For one evening, the Bolshoi takes on a bold new challenge performing  Hans Van Manen’s Frank Bridge’s Variations, Sol León and Paul Lightfoot’s Short Time Together and Alexei Ratmansky’s Russian Seasons. This encounter between some of the best dancers in the world and the masters of contemporary choreography results in an outstanding synthesis, raising Van Manen’s formal beauty, León and Lightfoot’s intensity, and Ratmansky’s witty brilliance to a new level.

Music: Benjamin Britten, Max Richter, Ludwig van Beethoven, Leonid Desyatnikov
Choreography: Hans Van Manen, Sol León, Paul Lightfoot, Alexei Ratmansky
Cast: The Bolshoi Principals, Soloists and Corps De Ballet

Performance:  Sunday 19th March, 3.00pm

Venue:  Phoenix Picturehouse, 57 Walton Street, Oxford OX OX2 6AE

Tickets:  Book online here or call 0871 902 5736

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Woolf Works opens with a recording of Virginia Woolf herself reading from her lecture On Craftsmanship, “Words, English words, are full of echoes, memories, associations …”. If the purpose of ballet is ultimately communication, Wayne McGregor has set himself a problem: how is it possible to add to what Virginia Woolf has already said with words in the three books that inspire the ballet? The depth and density of Woolf’s writing as she moves in and out of the minds of her characters cannot be directly replicated in dance, but by taking themes in the novels as a jumping-off ground, McGregor and his dancers are able to use movement to delve into the human psyche. (more…)

A welcome opportunity to see The Royal Ballet perform Wayne McGregor‘s Woolf Works in live transmission from the Royal Opera House at Oxford’s Phoenix Picturehouse on Wednesday 8th February.

‘Life is not a series of gig-lamps symmetrically arranged; life is a luminous halo, a semi-transparent envelope surrounding us from the beginning of consciousness to the end… the proper stuff of fiction is a little other than custom would have us believe it.’ – Virginia Woolf, Modern Fiction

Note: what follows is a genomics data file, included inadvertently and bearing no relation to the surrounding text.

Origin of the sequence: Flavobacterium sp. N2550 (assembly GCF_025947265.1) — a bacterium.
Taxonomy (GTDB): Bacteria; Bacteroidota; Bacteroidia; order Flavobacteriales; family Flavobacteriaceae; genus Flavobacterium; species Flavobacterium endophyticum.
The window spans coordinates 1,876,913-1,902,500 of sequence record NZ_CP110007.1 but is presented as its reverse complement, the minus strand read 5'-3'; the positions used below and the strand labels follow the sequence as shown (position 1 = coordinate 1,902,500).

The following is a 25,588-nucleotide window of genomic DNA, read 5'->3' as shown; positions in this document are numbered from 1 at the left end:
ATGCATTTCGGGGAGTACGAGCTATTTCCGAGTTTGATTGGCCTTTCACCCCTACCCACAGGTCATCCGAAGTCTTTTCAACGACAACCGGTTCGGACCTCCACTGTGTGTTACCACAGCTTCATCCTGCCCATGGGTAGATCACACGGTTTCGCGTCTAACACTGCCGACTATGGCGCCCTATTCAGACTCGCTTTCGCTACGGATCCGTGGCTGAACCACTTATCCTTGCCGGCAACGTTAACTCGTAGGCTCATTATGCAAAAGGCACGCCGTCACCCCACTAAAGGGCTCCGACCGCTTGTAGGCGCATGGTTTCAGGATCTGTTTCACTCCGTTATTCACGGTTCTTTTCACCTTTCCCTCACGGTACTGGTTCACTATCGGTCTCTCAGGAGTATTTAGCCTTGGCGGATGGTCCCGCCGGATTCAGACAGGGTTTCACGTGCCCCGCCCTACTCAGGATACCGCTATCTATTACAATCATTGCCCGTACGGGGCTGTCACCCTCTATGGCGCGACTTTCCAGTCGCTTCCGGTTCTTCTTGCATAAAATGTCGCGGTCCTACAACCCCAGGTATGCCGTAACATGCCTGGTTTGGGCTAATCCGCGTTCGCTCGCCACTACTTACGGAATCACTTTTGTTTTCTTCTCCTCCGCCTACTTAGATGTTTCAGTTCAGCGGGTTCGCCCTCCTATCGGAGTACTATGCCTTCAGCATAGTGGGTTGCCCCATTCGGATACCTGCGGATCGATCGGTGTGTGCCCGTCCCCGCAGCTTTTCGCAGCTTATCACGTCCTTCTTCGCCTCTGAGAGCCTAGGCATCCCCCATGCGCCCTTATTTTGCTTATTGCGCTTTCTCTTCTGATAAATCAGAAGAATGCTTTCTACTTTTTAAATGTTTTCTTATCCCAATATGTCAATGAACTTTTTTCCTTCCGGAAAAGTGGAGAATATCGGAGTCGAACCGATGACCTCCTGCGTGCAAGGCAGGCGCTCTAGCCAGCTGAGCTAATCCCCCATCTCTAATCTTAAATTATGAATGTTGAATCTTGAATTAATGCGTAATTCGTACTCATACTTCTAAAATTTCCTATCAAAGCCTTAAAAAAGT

Wayne McGregor’s ballet triptych Woolf Works, inspired by the writings of Virginia Woolf, met with critical acclaim on its premiere in 2015, and went on to win McGregor the Critics’ Circle Award for Best Classical Choreography and the Olivier Award for Best New Dance Production. The Observer described it as ‘a compellingly moving experience’; for The Independent it ‘glows with ambition… a brave, thoughtful work’; The Guardian concluded that ‘it takes both McGregor – and the concept of the three-act ballet – to a brave and entirely exhilarating new place’.

Each of the three acts springs from one of Woolf’s landmark novels: Mrs Dalloway, Orlando and The Waves – but these inspirations are also enmeshed with elements from her letters, essays and diaries. Woolf Works expresses the heart of an artistic life driven to discover a freer, uniquely modern realism, and brings to life Woolf’s world of ‘granite and rainbow’, where human beings are at once both physical body and uncontained essence. Woolf Works was McGregor’s first full-length work for The Royal Ballet, and saw him reunited with regular collaborator Max Richter, who provides a commissioned score incorporating electronic and orchestral music.  This performance by the ballet’s original cast will feature the legendary and luminous Alessandra Ferri in the central role; and the transmission will be rescreened on Monday 13th February as part of the ROH Encore strand.

Date:  Wednesday 8th February, 7.15pm; Monday 13th February 12.oo midday

Venue:  Phoenix Picturehouse, 57 Walton St, Oxford OX2 6AE

Tickets:  £22 adult, £10 child, £17.50 student or retired, £64 family ticket 8th February; £17.50 adult, £10 child, £15 student or retired, £55 family ticket 13th February

Book online here

Viscera/Infra/Fool’s Paradise Royal Ballet Mixed Bill, Saturday 3rd November 2012

This triple bill opened with Viscera, a work originally created on Miami City Ballet and presented for the first time by the Royal Ballet. Choreographed by the newly appointed Artist in Residence Liam Scarlett to Lowell Liebermann’s Piano Concerto No.1 this was a thrilling, exhilarating ballet. (more…)